Normal Cowper glands and ducts are imperceptible at imaging. However, abnormalities of the Cowper glands and ducts are in-creasingly seen owing to increasing use of cross-sectional imaging. The authors present a comprehensive review of the normal anatomy of the Cowper glands and ducts and the clinical and imaging findings of conditions that affect them in an effort to help lead to appropriate diagnosis and management. A Cowper duct syringocele is a congenital or acquired dilatation of the Cowper duct in the bulb of the corpus spongiosum. Retrograde urethrography is the standard test to diagnose a communicating (open) Cowper duct syringocele, and MRI is used for further morphologic assessment. Cowperitis refers to inflammation of the gland and/or duct, and recurrent cowperitis is usually associated with an underlying syrin-gocele, a urethral fistulous connection to the Cowper gland, or a perianal fistula. MRI allows detection of the underlying structural abnormality and the superimposed inflammation. Cowper stones are typically radiopaque and are found in both the Cowper gland and duct. A Cowper gland hemorrhagic cyst may be incidentally detected at MRI of the prostate, and follow-up MRI may be re-quired to ensure evolution of hemorrhage and exclude an underlying neoplasm. Cowper gland carcinoma is rare and includes adeno-carcinoma and adenoid cystic carcinoma subtypes. Transperineal US may be used for initial evaluation and CT and/or MRI are necessary for further characterization and staging. Cowper gland hyperplasia is a rare entity with few previous reports that may be incidentally detected at imaging and may mimic malignancy.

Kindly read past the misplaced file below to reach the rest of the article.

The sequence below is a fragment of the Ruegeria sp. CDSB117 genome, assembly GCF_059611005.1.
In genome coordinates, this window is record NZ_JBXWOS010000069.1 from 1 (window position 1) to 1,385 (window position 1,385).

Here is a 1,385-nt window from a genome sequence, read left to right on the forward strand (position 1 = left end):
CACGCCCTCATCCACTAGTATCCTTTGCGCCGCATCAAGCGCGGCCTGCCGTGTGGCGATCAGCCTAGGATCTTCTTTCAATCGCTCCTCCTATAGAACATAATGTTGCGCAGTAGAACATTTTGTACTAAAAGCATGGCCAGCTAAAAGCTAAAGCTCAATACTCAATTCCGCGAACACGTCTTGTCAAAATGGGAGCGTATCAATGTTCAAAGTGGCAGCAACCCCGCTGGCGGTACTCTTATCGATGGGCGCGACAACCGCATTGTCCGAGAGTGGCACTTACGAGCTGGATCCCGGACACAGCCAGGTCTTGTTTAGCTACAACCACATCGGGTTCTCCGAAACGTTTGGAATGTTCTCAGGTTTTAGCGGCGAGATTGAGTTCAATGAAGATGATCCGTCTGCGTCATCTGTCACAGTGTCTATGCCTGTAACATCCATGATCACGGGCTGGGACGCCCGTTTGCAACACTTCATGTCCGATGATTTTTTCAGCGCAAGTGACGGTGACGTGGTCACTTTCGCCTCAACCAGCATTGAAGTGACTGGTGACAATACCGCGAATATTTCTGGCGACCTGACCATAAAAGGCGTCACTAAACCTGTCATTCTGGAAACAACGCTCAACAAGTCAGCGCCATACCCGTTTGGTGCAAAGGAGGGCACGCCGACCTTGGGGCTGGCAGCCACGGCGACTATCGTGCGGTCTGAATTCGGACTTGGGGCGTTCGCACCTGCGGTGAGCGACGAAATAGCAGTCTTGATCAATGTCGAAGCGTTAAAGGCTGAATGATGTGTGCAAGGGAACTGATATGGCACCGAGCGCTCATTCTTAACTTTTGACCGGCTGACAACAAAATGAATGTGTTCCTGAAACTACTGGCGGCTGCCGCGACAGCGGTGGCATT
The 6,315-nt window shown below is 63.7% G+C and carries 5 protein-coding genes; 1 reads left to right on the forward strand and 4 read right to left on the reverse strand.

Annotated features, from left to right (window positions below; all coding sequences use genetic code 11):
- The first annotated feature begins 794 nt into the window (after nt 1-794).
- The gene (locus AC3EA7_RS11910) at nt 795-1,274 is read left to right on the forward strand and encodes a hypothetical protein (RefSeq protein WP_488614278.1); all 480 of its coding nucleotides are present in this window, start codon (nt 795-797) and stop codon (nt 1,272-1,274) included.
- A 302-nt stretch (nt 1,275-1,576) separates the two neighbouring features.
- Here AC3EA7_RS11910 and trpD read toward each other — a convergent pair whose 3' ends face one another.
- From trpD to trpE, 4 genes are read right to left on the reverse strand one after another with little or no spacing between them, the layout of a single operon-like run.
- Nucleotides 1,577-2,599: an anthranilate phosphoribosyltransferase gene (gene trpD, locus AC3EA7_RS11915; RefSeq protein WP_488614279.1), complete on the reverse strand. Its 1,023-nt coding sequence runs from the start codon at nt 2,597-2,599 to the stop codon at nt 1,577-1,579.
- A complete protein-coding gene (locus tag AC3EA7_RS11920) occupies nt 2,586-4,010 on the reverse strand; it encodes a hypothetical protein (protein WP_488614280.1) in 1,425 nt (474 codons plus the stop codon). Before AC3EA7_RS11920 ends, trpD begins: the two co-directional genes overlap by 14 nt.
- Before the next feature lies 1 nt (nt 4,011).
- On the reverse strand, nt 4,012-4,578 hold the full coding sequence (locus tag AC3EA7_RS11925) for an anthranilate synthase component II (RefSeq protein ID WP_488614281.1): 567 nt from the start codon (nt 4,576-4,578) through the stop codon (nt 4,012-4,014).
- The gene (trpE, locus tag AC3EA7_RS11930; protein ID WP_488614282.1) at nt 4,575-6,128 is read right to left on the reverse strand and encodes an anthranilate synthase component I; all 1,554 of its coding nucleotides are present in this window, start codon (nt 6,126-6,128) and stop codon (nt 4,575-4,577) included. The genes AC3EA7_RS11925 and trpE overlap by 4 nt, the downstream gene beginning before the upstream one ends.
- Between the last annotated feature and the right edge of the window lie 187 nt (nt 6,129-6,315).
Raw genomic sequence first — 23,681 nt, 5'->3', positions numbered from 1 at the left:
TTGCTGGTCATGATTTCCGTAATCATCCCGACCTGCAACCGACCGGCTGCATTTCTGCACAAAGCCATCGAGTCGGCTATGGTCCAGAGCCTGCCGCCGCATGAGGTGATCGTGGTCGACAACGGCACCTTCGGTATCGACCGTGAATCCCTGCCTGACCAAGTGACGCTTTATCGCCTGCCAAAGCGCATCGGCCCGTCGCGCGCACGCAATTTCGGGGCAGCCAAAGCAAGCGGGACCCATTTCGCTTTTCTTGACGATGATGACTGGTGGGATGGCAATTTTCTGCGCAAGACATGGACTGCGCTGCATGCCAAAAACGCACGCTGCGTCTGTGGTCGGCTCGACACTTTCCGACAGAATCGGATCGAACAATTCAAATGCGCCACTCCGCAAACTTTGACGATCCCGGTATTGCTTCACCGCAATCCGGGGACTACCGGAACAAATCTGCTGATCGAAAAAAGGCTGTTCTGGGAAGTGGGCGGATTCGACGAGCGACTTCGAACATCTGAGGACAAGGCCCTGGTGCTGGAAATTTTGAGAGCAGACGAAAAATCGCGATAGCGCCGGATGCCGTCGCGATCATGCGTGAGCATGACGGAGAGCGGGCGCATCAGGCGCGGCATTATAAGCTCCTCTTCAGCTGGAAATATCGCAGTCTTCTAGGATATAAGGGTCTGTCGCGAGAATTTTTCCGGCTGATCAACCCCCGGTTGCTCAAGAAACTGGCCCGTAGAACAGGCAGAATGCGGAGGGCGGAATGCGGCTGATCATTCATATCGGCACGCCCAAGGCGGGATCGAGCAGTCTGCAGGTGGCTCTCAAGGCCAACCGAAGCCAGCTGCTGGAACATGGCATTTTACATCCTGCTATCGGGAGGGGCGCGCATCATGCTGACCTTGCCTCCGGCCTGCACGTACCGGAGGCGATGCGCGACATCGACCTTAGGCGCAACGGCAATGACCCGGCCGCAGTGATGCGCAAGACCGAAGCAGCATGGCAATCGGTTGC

ASJC Scopus subject areas
- Radiology Nuclear Medicine and imaging